All of us are familiar with diabetes, but what about the HbA1c score? Simply put, your HbA1c score is a marker to help identify chronically elevated glucose levels (aka: hyperglycemia).
Think of it as the ratio of glucose molecules per hemoglobin molecule (A1c = glycated hemoglobin).
“The term HbA1c refers to glycated hemoglobin. It develops when hemoglobin, a protein within red blood cells that carries oxygen throughout your body, joins with glucose in the blood, becoming 'glycated'.”
Since a high A1c score signifies high blood sugar, lowering this bio-marker would be in the best interests of all, not just those with diabetes.
So now that we know what it means, what do we do about it?
If one were to scour through the published, medical literature they would find this study. Dr. Neal Barnard and other doctors watched over this month long program without the use of any drugs. To date, it was the most effective A1c lowering study ever published...EVER.
This month long study reduced the average patient's A1c by more than a third of a percent (0.39), which doesn’t sound like much but on this scale, only a few ‘percents’ separate optimal and fatal.
So if they weren’t using drugs to lower A1c, what did they do that proved so effective?
All the patients were asked to do was follow a largely plant-based, vegan diet, avoiding the use of animal products for 4 weeks.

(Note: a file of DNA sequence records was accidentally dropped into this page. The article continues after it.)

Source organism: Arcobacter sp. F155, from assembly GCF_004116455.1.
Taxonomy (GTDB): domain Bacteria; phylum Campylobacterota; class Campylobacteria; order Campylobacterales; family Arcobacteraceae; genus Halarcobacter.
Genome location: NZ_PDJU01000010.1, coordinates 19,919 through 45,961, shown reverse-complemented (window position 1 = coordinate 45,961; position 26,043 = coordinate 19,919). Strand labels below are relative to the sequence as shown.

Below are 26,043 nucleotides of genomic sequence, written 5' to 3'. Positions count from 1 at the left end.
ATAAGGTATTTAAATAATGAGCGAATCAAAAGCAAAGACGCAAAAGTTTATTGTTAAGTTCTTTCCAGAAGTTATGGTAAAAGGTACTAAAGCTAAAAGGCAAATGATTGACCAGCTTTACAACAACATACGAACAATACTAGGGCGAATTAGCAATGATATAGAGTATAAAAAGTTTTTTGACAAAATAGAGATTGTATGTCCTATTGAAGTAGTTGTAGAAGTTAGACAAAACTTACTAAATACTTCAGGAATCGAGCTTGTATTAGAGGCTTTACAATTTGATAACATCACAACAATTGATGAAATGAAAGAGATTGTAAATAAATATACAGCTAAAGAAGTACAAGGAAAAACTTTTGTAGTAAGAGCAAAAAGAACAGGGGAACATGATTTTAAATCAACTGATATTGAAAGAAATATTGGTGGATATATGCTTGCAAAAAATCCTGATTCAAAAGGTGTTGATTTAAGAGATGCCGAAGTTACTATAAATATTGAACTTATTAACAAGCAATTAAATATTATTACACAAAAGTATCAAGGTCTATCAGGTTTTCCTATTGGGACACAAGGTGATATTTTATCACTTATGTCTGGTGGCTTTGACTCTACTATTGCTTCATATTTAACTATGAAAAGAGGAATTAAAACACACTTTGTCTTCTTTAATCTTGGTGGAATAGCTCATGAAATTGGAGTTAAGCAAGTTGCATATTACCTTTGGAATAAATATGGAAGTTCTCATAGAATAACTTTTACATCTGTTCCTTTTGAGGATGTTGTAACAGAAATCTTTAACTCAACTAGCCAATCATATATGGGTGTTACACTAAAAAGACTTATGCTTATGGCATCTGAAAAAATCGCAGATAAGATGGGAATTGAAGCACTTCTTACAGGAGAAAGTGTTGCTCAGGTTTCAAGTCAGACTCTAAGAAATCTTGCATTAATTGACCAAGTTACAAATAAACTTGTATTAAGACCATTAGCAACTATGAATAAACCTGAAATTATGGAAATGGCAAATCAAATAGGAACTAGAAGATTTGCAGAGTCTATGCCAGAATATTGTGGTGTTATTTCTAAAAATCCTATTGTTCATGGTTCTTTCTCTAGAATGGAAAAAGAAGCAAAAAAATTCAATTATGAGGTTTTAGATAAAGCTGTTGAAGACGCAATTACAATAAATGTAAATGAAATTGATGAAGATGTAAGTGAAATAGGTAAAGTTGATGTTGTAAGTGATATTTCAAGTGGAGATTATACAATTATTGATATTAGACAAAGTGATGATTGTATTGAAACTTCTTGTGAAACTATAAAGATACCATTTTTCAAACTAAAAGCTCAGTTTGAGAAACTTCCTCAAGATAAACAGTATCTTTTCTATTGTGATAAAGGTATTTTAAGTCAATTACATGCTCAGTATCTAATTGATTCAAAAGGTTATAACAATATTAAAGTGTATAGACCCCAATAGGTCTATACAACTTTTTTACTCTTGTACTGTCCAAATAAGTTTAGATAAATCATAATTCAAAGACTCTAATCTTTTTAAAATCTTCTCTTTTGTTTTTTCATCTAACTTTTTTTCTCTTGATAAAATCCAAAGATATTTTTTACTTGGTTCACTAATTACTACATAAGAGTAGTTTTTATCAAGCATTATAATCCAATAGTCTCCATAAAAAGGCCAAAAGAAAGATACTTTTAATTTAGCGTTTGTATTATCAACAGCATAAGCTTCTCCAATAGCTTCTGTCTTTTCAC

From a Study published in Advances in Nutrition: An International Review Journal where they found a potential link between heme-iron and type 2 diabetes:
“In clinical trials, glycemic control was found to improve following switch from an omnivorous diet to a vegetarian diet (7), suggesting that the latter may be useful in both the prevention and treatment of type 2 diabetes”
Heme-iron is found exclusively in meat, but the study was only focused on processed/red meats.
Suspects one and two for helping cause insulin resistance are heme-iron and AGEs (Advanced Glycation End Products) from processed food. AGEs seem to have a debilitating effect on the effectiveness of insulin. The vegetarian diet on the other hand had no ill effect on pancreatic islet cells (insulin producers) and supported insulin sensitivity.
A plant-based diet is safe and healthy for people of all ages. And whether you are trying to achieve a lower A1c score or maintain it, it has been scientifically proven that eating more whole grains, fruits and veggies are beneficial.